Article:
* Hong Kong leads Asia lower as Evergrande woes mount
* Inflation and supply disruptions weigh on growth hopes
* Yuan lower as traders look to USTR Tai’s speech
* Oil looks to OPEC+ meeting (updates throughout, adds quote)
LONDON, Oct 4 (Reuters) – World stocks were on the back foot on Monday and the dollar stayed close to one-year highs on concerns that higher inflation, supply shortages and China’s property sector woes would put global economic recovery at risk.
Stock markets slipped to 2-1/2-month lows last week, following a torrid September that saw them shed more than 4% as U.S. Treasury yields surged 20 basis points, the Federal Reserve signalled its readiness to start unwinding stimulus this year and Chinese property giant Evergrande headed for default.
Those factors remain in play, with trading in Evergrande shares suspended, days after it missed a second set of interest payments on offshore debt.
Wall Street was set to open weaker, with focus on the fate of the Biden administration’s multi-trillion dollar spending plans, Congressional wrangling over the Treasury debt ceiling and Friday’s monthly jobs data that may allow the Federal Reserve to proceed with tapering its bond-buying.
Futures for the S&P 500 and Nasdaq indexes were down 0.4% , while Dow Jones e-minis slipped 0.3%.
A pan-European equity index that lost 2.2% last week seesawed around flat, while Asian shares earlier weakened , led by a 2.7% loss in Hong Kong and a 1% fall in Japan’s Nikkei.
Francois Savary, CIO of Swiss wealth manager Prime Partners, said markets were increasingly pricing a stagflation scenario of lacklustre growth and high inflation, a headwind for stocks which have scaled a series of record highs and trade at expensive multiples.
“You can live with highly valued markets if you have the prospect of economic growth ahead. But if you think stagflation is becoming an issue and the only option is to tighten policy and kill economic activity, that’s not good for equities,” Savary said.
While recent data showed robust U.S. consumer spending and factory activity, inflation fears are being fanned by crude futures near three-year highs of almost $80 a barrel and European gas prices approaching a record 100 euros per megawatt hour.
That, alongside persistent supply glitches, could force central banks to tighten policy sooner than expected.
Already, the core U.S. PCE price index, the Fed’s preferred inflation measure, increased 3.6% in August from a year earlier, its biggest rise in three decades, while euro zone inflation hit 13-year highs.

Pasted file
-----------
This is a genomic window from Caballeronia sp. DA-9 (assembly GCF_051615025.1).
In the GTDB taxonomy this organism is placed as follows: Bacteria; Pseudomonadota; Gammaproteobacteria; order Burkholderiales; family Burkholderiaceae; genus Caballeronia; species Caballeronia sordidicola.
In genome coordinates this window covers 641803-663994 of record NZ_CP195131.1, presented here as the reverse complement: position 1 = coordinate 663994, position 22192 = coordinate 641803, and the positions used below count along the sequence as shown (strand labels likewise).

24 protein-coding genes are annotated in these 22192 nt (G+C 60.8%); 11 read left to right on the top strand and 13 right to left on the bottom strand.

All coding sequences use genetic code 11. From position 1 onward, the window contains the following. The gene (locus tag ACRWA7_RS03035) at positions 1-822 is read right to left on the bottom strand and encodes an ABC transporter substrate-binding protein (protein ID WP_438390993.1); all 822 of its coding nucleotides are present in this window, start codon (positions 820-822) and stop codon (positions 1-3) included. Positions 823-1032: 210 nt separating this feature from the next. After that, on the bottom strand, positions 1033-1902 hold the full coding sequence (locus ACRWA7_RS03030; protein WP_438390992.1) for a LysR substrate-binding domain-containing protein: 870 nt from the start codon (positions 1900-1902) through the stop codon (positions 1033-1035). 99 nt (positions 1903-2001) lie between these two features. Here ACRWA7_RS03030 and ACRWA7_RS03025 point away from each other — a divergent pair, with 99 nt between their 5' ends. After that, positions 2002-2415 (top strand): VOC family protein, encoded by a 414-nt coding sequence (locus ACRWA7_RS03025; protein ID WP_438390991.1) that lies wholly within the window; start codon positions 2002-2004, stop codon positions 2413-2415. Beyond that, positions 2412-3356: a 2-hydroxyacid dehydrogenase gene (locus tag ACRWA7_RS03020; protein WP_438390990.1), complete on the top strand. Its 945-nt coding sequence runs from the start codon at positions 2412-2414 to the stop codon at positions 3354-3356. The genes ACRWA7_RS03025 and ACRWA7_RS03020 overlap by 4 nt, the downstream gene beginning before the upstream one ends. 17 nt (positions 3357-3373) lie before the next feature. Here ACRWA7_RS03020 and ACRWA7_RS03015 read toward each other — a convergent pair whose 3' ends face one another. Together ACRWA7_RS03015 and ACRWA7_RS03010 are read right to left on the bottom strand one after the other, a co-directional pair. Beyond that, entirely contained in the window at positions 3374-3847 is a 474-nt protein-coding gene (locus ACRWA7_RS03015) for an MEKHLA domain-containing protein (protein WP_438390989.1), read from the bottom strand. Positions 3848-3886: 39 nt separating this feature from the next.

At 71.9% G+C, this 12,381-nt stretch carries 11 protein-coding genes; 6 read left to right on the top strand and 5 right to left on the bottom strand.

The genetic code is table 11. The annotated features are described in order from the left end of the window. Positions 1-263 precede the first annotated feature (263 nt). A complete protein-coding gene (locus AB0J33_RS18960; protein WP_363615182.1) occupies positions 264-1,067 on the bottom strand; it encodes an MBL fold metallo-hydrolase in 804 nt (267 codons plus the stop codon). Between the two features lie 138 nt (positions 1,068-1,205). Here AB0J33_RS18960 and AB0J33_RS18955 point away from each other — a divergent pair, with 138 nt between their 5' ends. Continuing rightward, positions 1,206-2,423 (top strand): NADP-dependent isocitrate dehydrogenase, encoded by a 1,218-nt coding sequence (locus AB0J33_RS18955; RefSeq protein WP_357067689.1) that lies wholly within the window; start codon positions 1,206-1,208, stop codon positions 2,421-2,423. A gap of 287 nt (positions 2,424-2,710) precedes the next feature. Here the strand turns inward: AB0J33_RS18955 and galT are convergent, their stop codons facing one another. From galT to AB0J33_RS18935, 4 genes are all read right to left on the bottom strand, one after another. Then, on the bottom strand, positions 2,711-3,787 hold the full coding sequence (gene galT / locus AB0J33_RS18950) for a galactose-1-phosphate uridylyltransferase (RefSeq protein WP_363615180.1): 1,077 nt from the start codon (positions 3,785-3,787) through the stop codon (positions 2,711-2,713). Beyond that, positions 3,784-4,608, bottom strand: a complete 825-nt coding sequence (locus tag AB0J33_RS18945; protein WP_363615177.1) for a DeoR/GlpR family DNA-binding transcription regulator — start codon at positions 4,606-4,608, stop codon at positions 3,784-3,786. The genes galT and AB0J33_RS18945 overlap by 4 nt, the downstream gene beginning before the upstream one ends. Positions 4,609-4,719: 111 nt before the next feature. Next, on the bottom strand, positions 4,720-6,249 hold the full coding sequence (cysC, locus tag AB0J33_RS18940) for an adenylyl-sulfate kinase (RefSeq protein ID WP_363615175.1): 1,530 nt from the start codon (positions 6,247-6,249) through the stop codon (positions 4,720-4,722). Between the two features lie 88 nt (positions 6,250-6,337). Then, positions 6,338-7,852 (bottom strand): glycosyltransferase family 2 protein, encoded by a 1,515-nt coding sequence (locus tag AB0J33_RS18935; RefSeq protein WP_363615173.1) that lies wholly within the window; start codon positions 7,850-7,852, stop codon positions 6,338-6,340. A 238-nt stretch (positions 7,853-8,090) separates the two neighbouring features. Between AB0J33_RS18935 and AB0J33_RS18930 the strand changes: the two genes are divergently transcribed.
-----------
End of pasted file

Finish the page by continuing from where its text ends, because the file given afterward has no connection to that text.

While Fed boss Jerome Powell and other policymakers insist high inflation is transitory, Norihiro Fujito, chief investment strategist at Mitsubishi UFJ Morgan Stanley Securities, noted “Powell also recently starting to hedge his comments too, leading investors to suspect he, too, is worried about inflation”.
Adding to the growth worries, investor morale in the euro zone fell for the third month in a row in October.
OIL AND DOLLAR
There may be little relief on the oil front as the OPEC plus group of producers will likely stick to existing agreements to produce an additional 400,000 barrels per day (bpd) in November, rather than adding output, Reuters reported.
Investors are looking ahead to Friday’s monthly U.S. payrolls data, forecast by a Reuters poll to show 500,000 jobs added last month.
“All roads this week point to payrolls Friday, as unless there is a marked deterioration across the whole sweep of labour market indicators within the report, this will likely be the catalyst to cement the November taper,” Deutsche Bank wrote.
Those concerns have lifted the dollar near one-year highs against a basket of currencies and put it on track for its biggest annual rise since 2015.
The greenback eased slightly on Monday, allowing the euro to bounce to $1.16270, off Thursday’s 14-month low of $1.1563. It also dipped to 111.270 yen, staying below Thursday’s 1-1/2-year high of 112.08 yen.
“If you believe stagflation is coming, you want to get out of cyclical stocks and go into safe-havens like the dollar,” said Savary at Prime Partners.
U.S. bond yields inched higher, but 10-year yields at 1.49% stayed off Tuesday’s three-month high of 1.567%.
The offshore-trade yuan, meanwhile, fell a quarter percent at 6.4502 as investors weighed the Evergrande impact. They also awaited a speech by U.S. Trade Representative Katherine Tai on the Biden administration’s strategy for U.S.-China trade ties.
Additional reporting by Hideyuki Sano in Tokyo; Editing by William Maclean and Alex Richardson